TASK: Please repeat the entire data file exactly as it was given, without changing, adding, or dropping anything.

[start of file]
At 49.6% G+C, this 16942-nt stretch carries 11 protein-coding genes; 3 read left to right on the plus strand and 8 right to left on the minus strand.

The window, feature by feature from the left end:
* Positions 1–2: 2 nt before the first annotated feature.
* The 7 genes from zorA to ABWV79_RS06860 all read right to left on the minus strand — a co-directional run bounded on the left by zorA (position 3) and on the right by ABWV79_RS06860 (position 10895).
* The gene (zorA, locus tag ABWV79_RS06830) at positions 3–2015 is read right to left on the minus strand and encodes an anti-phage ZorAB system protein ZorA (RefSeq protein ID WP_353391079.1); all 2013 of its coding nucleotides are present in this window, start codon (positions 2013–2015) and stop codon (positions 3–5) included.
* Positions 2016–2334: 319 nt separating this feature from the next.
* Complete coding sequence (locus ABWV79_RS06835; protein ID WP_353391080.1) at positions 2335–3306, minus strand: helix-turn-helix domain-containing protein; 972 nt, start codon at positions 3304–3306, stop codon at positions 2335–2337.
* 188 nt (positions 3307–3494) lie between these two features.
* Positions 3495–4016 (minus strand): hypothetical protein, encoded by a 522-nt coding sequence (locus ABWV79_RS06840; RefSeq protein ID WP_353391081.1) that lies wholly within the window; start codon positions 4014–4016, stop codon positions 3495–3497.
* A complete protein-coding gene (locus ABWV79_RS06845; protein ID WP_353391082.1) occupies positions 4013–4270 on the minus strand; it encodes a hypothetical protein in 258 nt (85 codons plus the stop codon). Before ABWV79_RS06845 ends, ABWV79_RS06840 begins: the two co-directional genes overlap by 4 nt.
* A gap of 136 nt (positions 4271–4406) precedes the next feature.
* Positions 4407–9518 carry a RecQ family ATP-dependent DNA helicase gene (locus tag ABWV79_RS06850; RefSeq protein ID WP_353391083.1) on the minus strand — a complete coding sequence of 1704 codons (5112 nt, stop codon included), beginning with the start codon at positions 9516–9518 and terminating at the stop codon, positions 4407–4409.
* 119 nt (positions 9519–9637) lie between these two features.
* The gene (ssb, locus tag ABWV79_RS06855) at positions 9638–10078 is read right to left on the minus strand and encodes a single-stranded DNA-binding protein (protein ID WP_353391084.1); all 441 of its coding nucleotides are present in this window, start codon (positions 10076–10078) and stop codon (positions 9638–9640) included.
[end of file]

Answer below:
At 49.6% G+C, this 16942-nt stretch carries 11 protein-coding genes; 3 read left to right on the plus strand and 8 right to left on the minus strand.

The window, feature by feature from the left end:
* Positions 1–2: 2 nt before the first annotated feature.
* The 7 genes from zorA to ABWV79_RS06860 all read right to left on the minus strand — a co-directional run bounded on the left by zorA (position 3) and on the right by ABWV79_RS06860 (position 10895).
* The gene (zorA, locus tag ABWV79_RS06830) at positions 3–2015 is read right to left on the minus strand and encodes an anti-phage ZorAB system protein ZorA (RefSeq protein ID WP_353391079.1); all 2013 of its coding nucleotides are present in this window, start codon (positions 2013–2015) and stop codon (positions 3–5) included.
* Positions 2016–2334: 319 nt separating this feature from the next.
* Complete coding sequence (locus ABWV79_RS06835; protein ID WP_353391080.1) at positions 2335–3306, minus strand: helix-turn-helix domain-containing protein; 972 nt, start codon at positions 3304–3306, stop codon at positions 2335–2337.
* 188 nt (positions 3307–3494) lie between these two features.
* Positions 3495–4016 (minus strand): hypothetical protein, encoded by a 522-nt coding sequence (locus ABWV79_RS06840; RefSeq protein ID WP_353391081.1) that lies wholly within the window; start codon positions 4014–4016, stop codon positions 3495–3497.
* A complete protein-coding gene (locus ABWV79_RS06845; protein ID WP_353391082.1) occupies positions 4013–4270 on the minus strand; it encodes a hypothetical protein in 258 nt (85 codons plus the stop codon). Before ABWV79_RS06845 ends, ABWV79_RS06840 begins: the two co-directional genes overlap by 4 nt.
* A gap of 136 nt (positions 4271–4406) precedes the next feature.
* Positions 4407–9518 carry a RecQ family ATP-dependent DNA helicase gene (locus tag ABWV79_RS06850; RefSeq protein ID WP_353391083.1) on the minus strand — a complete coding sequence of 1704 codons (5112 nt, stop codon included), beginning with the start codon at positions 9516–9518 and terminating at the stop codon, positions 4407–4409.
* 119 nt (positions 9519–9637) lie between these two features.
* The gene (ssb, locus tag ABWV79_RS06855) at positions 9638–10078 is read right to left on the minus strand and encodes a single-stranded DNA-binding protein (protein ID WP_353391084.1); all 441 of its coding nucleotides are present in this window, start codon (positions 10076–10078) and stop codon (positions 9638–9640) included.